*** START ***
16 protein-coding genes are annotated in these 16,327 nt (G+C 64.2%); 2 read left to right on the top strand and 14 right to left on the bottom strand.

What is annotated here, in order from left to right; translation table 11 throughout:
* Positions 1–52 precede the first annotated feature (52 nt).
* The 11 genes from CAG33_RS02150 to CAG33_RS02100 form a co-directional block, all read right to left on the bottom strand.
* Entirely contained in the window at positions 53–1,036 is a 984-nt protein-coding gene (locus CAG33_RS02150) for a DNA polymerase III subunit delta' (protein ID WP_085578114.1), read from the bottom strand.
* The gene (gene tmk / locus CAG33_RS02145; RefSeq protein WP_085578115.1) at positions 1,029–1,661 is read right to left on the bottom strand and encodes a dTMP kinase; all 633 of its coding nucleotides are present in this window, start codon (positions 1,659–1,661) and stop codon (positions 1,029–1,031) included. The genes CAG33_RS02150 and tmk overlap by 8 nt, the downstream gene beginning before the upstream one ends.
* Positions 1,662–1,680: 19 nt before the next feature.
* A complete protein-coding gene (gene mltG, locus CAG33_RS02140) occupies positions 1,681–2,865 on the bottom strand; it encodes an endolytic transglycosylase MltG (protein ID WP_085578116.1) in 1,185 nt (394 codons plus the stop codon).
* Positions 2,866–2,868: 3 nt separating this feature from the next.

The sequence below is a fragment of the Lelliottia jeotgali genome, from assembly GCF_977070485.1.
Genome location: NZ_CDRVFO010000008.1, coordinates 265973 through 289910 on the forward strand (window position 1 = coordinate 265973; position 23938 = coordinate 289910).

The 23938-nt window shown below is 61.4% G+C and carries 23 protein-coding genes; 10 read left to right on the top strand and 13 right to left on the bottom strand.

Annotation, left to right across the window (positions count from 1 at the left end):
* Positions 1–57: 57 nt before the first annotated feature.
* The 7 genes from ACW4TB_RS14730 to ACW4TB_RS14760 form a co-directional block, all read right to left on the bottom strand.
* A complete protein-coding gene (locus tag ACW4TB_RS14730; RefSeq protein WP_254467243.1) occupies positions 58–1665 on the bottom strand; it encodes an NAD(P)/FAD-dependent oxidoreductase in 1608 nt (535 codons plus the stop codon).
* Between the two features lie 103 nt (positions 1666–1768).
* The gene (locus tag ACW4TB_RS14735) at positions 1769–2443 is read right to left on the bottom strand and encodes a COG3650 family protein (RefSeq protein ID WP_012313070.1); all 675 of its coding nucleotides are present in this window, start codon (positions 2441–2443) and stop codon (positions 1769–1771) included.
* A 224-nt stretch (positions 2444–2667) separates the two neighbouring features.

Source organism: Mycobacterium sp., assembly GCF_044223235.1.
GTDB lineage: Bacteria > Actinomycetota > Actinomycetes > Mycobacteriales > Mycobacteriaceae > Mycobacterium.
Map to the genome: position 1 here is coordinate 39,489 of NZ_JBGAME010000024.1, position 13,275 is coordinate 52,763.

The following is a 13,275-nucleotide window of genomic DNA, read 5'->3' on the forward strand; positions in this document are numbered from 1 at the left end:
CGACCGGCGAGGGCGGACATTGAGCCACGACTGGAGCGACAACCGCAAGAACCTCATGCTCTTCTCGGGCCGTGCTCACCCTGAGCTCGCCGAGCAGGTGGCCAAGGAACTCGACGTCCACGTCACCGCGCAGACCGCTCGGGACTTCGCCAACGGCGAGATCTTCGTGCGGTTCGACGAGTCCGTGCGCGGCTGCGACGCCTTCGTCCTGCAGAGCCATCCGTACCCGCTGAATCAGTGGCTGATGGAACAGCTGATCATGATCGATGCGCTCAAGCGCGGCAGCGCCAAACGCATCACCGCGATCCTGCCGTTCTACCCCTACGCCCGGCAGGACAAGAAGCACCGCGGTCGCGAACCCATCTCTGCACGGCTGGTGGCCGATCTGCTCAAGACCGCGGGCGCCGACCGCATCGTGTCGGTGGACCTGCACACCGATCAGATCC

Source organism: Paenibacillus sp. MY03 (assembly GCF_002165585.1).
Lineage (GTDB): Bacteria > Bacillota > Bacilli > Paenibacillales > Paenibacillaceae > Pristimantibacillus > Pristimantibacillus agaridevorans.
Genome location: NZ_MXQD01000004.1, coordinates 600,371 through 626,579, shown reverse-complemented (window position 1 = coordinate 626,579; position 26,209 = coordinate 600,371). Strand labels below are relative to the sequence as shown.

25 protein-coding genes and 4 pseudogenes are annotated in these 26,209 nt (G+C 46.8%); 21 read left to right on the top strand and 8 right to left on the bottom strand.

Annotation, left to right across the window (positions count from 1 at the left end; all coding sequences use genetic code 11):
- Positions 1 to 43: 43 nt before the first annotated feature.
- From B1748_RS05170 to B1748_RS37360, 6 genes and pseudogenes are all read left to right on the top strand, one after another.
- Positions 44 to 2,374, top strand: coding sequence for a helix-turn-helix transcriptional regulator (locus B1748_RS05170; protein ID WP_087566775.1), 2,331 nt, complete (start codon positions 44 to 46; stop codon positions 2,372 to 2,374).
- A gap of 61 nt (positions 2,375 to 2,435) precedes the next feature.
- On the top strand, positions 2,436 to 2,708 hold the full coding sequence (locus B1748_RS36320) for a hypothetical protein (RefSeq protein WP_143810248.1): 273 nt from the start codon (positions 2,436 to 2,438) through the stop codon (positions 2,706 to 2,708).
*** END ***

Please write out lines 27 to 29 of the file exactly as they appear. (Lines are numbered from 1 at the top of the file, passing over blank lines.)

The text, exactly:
Genome location: NZ_MXQD01000004.1, coordinates 600,371 through 626,579, shown reverse-complemented (window position 1 = coordinate 626,579; position 26,209 = coordinate 600,371). Strand labels below are relative to the sequence as shown.

25 protein-coding genes and 4 pseudogenes are annotated in these 26,209 nt (G+C 46.8%); 21 read left to right on the top strand and 8 right to left on the bottom strand.

Annotation, left to right across the window (positions count from 1 at the left end; all coding sequences use genetic code 11):